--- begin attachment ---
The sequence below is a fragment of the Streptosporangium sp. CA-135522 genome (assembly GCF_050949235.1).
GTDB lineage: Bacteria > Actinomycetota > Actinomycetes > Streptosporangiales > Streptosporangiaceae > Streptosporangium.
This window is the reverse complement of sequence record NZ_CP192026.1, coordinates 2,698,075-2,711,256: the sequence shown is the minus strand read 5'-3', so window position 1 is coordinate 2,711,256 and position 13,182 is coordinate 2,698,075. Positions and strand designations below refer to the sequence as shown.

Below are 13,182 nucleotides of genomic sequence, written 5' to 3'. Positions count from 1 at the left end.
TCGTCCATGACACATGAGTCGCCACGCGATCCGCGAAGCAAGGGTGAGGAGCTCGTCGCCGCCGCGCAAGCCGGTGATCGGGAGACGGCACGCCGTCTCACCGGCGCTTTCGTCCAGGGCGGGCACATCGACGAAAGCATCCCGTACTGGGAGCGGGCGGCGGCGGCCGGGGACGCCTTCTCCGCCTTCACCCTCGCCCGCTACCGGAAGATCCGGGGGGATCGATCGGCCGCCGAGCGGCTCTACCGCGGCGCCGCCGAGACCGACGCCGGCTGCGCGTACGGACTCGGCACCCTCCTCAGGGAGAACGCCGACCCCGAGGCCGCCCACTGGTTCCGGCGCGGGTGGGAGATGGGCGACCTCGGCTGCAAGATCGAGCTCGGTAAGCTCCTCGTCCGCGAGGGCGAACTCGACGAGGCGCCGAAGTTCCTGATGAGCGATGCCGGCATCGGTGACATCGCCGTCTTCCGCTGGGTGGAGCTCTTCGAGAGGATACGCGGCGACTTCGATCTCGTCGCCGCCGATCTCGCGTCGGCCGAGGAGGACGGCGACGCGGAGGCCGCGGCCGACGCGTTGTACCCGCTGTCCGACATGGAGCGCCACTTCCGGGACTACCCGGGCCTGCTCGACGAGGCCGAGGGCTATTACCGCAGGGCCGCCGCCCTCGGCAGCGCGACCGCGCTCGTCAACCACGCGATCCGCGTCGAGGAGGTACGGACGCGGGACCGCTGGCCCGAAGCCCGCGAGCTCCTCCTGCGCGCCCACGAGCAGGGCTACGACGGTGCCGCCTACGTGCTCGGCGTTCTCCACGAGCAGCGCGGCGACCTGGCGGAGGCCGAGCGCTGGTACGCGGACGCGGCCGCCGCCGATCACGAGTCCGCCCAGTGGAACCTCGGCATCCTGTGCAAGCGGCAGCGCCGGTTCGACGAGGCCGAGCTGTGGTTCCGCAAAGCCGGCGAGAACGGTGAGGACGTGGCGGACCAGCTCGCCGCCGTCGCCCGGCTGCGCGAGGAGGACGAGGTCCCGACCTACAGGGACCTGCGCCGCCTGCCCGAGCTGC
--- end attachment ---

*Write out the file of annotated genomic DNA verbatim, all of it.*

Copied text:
The sequence below is a fragment of the Streptosporangium sp. CA-135522 genome (assembly GCF_050949235.1).
GTDB lineage: Bacteria > Actinomycetota > Actinomycetes > Streptosporangiales > Streptosporangiaceae > Streptosporangium.
This window is the reverse complement of sequence record NZ_CP192026.1, coordinates 2,698,075-2,711,256: the sequence shown is the minus strand read 5'-3', so window position 1 is coordinate 2,711,256 and position 13,182 is coordinate 2,698,075. Positions and strand designations below refer to the sequence as shown.

Below are 13,182 nucleotides of genomic sequence, written 5' to 3'. Positions count from 1 at the left end.
TCGTCCATGACACATGAGTCGCCACGCGATCCGCGAAGCAAGGGTGAGGAGCTCGTCGCCGCCGCGCAAGCCGGTGATCGGGAGACGGCACGCCGTCTCACCGGCGCTTTCGTCCAGGGCGGGCACATCGACGAAAGCATCCCGTACTGGGAGCGGGCGGCGGCGGCCGGGGACGCCTTCTCCGCCTTCACCCTCGCCCGCTACCGGAAGATCCGGGGGGATCGATCGGCCGCCGAGCGGCTCTACCGCGGCGCCGCCGAGACCGACGCCGGCTGCGCGTACGGACTCGGCACCCTCCTCAGGGAGAACGCCGACCCCGAGGCCGCCCACTGGTTCCGGCGCGGGTGGGAGATGGGCGACCTCGGCTGCAAGATCGAGCTCGGTAAGCTCCTCGTCCGCGAGGGCGAACTCGACGAGGCGCCGAAGTTCCTGATGAGCGATGCCGGCATCGGTGACATCGCCGTCTTCCGCTGGGTGGAGCTCTTCGAGAGGATACGCGGCGACTTCGATCTCGTCGCCGCCGATCTCGCGTCGGCCGAGGAGGACGGCGACGCGGAGGCCGCGGCCGACGCGTTGTACCCGCTGTCCGACATGGAGCGCCACTTCCGGGACTACCCGGGCCTGCTCGACGAGGCCGAGGGCTATTACCGCAGGGCCGCCGCCCTCGGCAGCGCGACCGCGCTCGTCAACCACGCGATCCGCGTCGAGGAGGTACGGACGCGGGACCGCTGGCCCGAAGCCCGCGAGCTCCTCCTGCGCGCCCACGAGCAGGGCTACGACGGTGCCGCCTACGTGCTCGGCGTTCTCCACGAGCAGCGCGGCGACCTGGCGGAGGCCGAGCGCTGGTACGCGGACGCGGCCGCCGCCGATCACGAGTCCGCCCAGTGGAACCTCGGCATCCTGTGCAAGCGGCAGCGCCGGTTCGACGAGGCCGAGCTGTGGTTCCGCAAAGCCGGCGAGAACGGTGAGGACGTGGCGGACCAGCTCGCCGCCGTCGCCCGGCTGCGCGAGGAGGACGAGGTCCCGACCTACAGGGACCTGCGCCGCCTGCCCGAGCTGC